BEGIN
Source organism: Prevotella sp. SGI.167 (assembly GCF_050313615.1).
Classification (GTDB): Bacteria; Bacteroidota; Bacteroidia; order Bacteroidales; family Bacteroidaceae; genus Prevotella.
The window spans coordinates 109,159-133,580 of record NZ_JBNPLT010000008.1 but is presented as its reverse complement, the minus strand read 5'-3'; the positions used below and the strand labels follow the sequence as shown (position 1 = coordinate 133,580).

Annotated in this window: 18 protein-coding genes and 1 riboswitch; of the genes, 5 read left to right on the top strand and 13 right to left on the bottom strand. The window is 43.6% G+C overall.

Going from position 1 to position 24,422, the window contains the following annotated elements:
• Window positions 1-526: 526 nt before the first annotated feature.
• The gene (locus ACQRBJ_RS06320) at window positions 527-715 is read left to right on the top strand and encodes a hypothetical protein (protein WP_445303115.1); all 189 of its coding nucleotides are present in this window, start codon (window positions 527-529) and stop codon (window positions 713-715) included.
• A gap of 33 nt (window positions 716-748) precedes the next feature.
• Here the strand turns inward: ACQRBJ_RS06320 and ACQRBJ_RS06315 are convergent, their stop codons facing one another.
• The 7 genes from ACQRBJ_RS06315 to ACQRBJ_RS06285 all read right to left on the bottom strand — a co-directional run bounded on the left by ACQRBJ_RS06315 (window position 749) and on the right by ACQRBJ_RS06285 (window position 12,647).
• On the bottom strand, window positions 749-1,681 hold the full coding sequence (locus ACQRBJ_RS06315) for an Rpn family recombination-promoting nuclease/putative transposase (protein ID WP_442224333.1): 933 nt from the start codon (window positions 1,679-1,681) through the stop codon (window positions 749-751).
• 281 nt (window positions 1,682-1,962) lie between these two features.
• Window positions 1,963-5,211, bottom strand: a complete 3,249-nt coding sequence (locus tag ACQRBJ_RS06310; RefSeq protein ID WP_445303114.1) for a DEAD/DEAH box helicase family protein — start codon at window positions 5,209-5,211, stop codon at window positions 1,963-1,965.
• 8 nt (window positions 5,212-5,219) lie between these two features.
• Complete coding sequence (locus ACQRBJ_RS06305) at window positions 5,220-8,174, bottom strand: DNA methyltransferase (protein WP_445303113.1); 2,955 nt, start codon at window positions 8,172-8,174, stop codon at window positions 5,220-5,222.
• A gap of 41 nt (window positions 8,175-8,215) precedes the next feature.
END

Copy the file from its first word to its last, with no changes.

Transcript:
Source organism: Prevotella sp. SGI.167 (assembly GCF_050313615.1).
Classification (GTDB): Bacteria; Bacteroidota; Bacteroidia; order Bacteroidales; family Bacteroidaceae; genus Prevotella.
The window spans coordinates 109,159-133,580 of record NZ_JBNPLT010000008.1 but is presented as its reverse complement, the minus strand read 5'-3'; the positions used below and the strand labels follow the sequence as shown (position 1 = coordinate 133,580).

Annotated in this window: 18 protein-coding genes and 1 riboswitch; of the genes, 5 read left to right on the top strand and 13 right to left on the bottom strand. The window is 43.6% G+C overall.

Going from position 1 to position 24,422, the window contains the following annotated elements:
• Window positions 1-526: 526 nt before the first annotated feature.
• The gene (locus ACQRBJ_RS06320) at window positions 527-715 is read left to right on the top strand and encodes a hypothetical protein (protein WP_445303115.1); all 189 of its coding nucleotides are present in this window, start codon (window positions 527-529) and stop codon (window positions 713-715) included.
• A gap of 33 nt (window positions 716-748) precedes the next feature.
• Here the strand turns inward: ACQRBJ_RS06320 and ACQRBJ_RS06315 are convergent, their stop codons facing one another.
• The 7 genes from ACQRBJ_RS06315 to ACQRBJ_RS06285 all read right to left on the bottom strand — a co-directional run bounded on the left by ACQRBJ_RS06315 (window position 749) and on the right by ACQRBJ_RS06285 (window position 12,647).
• On the bottom strand, window positions 749-1,681 hold the full coding sequence (locus ACQRBJ_RS06315) for an Rpn family recombination-promoting nuclease/putative transposase (protein ID WP_442224333.1): 933 nt from the start codon (window positions 1,679-1,681) through the stop codon (window positions 749-751).
• 281 nt (window positions 1,682-1,962) lie between these two features.
• Window positions 1,963-5,211, bottom strand: a complete 3,249-nt coding sequence (locus tag ACQRBJ_RS06310; RefSeq protein ID WP_445303114.1) for a DEAD/DEAH box helicase family protein — start codon at window positions 5,209-5,211, stop codon at window positions 1,963-1,965.
• 8 nt (window positions 5,212-5,219) lie between these two features.
• Complete coding sequence (locus ACQRBJ_RS06305) at window positions 5,220-8,174, bottom strand: DNA methyltransferase (protein WP_445303113.1); 2,955 nt, start codon at window positions 8,172-8,174, stop codon at window positions 5,220-5,222.
• A gap of 41 nt (window positions 8,175-8,215) precedes the next feature.